Inflammatory joint disease, or arthritis, is a common, growing affliction in elderly people. In a survey, roughly 39% of people over the age of 60 said they had some form of arthritis including osteoarthritis, which causes painful wear and tear of the body’s joints.
Interestingly, researchers at the University Department of Orthopedics at the MedUni in Austria have discovered a factor they believe plays an important role in osteoarthritis development.
They were investigating the biological role of a type of lectin known as galectins. Lectins are highly specific sugar-binding proteins that play a role in biological recognition between cells and proteins. For example, some viruses are known to use lectins to attach themselves to the cells of their host organism during infection.
There’s plenty of evidence to suggest that galectins may play a role in cancer, immunity, inflammation, and development - although it’s not quite clear what exactly they do. In fact, they seem to be involved in a bewildering array of activities both inside and outside cells.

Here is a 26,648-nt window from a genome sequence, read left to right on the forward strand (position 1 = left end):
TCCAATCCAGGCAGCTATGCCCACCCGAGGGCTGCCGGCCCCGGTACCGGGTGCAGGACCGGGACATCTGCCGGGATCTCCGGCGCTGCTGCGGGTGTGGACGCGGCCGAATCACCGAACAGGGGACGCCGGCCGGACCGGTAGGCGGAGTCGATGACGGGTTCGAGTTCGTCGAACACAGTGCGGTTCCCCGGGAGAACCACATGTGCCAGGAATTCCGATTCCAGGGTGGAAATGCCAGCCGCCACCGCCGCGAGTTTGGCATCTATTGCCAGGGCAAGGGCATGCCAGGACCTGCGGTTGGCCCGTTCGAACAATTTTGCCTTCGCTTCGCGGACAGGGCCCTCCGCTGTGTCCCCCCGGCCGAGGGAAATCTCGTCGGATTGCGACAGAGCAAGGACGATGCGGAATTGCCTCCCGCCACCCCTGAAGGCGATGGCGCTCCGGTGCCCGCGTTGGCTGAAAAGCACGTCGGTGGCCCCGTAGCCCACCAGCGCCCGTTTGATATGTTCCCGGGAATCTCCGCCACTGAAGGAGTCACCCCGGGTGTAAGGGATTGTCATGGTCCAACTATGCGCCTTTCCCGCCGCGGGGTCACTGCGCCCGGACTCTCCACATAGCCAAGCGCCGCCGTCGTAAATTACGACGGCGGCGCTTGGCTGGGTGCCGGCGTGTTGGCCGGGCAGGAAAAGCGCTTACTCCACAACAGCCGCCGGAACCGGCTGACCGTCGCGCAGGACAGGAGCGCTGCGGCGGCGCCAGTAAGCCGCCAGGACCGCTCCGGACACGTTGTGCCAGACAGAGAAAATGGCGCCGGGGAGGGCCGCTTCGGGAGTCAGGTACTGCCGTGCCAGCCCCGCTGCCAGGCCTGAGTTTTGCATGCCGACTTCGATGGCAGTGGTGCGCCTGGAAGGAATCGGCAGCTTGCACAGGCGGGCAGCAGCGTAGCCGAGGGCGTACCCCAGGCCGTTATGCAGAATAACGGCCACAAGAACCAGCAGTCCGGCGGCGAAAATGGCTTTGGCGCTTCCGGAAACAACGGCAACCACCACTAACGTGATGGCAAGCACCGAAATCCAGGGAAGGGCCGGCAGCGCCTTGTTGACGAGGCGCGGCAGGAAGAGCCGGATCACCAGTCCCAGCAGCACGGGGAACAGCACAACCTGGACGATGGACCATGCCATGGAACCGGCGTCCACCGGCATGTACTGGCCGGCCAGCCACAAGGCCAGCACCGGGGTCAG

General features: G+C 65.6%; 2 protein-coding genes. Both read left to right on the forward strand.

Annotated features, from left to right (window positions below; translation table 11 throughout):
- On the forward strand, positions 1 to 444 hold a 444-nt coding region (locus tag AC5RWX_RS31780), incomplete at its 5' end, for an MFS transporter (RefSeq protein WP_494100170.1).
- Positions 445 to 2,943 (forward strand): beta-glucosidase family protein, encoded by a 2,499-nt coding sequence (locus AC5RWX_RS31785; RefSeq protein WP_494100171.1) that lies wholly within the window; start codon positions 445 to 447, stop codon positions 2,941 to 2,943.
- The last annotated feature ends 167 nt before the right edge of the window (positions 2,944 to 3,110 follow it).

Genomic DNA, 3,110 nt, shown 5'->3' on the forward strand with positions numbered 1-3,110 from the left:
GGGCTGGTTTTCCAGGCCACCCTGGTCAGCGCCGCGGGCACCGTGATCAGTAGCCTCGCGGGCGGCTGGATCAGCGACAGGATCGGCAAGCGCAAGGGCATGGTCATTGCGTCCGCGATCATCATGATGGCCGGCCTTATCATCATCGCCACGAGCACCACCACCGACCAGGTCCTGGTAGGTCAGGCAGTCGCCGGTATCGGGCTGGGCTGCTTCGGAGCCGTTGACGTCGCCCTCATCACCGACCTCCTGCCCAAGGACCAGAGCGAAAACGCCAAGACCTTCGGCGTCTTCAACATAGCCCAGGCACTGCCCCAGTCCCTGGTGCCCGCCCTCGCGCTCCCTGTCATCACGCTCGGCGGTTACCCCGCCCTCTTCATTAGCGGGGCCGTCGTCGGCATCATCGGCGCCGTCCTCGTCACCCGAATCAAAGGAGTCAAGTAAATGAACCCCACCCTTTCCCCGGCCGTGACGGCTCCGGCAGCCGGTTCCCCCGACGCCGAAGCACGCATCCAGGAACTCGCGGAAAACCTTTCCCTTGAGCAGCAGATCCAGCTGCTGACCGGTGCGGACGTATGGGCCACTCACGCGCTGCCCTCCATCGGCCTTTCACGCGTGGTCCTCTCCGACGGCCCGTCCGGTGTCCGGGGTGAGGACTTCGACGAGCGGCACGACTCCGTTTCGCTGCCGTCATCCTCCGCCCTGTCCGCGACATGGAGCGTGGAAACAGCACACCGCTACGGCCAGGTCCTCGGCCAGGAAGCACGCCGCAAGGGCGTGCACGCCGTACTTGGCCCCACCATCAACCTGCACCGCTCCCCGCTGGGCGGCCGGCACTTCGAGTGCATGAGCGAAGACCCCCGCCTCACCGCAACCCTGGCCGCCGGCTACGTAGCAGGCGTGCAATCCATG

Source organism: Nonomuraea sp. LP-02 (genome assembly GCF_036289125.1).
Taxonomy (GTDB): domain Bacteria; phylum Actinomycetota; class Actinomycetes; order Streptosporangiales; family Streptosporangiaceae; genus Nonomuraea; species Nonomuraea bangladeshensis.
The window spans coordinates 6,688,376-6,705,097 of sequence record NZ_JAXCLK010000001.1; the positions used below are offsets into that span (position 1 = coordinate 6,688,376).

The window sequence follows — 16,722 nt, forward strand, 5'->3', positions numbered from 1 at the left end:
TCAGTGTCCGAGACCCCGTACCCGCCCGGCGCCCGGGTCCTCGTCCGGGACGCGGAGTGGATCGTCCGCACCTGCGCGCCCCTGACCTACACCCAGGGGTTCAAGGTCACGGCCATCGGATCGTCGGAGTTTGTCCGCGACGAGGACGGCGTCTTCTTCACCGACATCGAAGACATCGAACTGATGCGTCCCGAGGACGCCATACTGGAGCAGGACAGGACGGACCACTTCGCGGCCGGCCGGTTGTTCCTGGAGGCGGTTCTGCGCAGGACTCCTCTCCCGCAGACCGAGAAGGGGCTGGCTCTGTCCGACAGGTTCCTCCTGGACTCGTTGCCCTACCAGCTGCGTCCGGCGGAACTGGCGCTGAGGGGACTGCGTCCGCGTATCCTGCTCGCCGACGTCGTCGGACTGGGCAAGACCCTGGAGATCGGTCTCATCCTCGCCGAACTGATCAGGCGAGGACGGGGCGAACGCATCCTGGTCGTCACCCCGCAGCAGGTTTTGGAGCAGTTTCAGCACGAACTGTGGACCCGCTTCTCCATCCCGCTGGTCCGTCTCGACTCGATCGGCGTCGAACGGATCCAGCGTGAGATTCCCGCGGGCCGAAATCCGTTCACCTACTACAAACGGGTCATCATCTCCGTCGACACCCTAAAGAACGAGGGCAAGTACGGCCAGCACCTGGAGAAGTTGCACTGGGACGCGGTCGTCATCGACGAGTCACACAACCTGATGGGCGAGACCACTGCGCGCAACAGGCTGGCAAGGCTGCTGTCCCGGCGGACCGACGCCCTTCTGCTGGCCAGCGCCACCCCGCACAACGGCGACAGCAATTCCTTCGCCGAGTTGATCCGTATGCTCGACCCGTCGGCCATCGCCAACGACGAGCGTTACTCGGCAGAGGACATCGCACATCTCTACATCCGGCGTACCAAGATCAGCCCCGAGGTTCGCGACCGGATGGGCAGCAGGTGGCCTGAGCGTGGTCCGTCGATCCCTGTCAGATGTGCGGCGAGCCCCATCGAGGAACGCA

For instance, the exact underlying cause of osteoarthritis (other than known risk factors such as age or earlier injury) is not yet known. Now the information obtained by the Austrian researchers shows that galectins play a prominent role in the development of this painful condition that leads to premature wear and tear in joints.
They found that the more badly worn the cartilage of a joint, the greater the amount of galectins present - which seems to trigger both degenerative and inflammatory processes in cartilage cells. These findings could lead to galectins being used as biomarkers to predict its presence and progression over time. At the same time, anti-galectin agents will likely be considered for treating osteoarthritis.
More recent studies indicate that galectins may play a role in controlling the immune system. For this reason too, experts believe that a better understanding of this family of proteins will open new avenues for innovative drug discovery.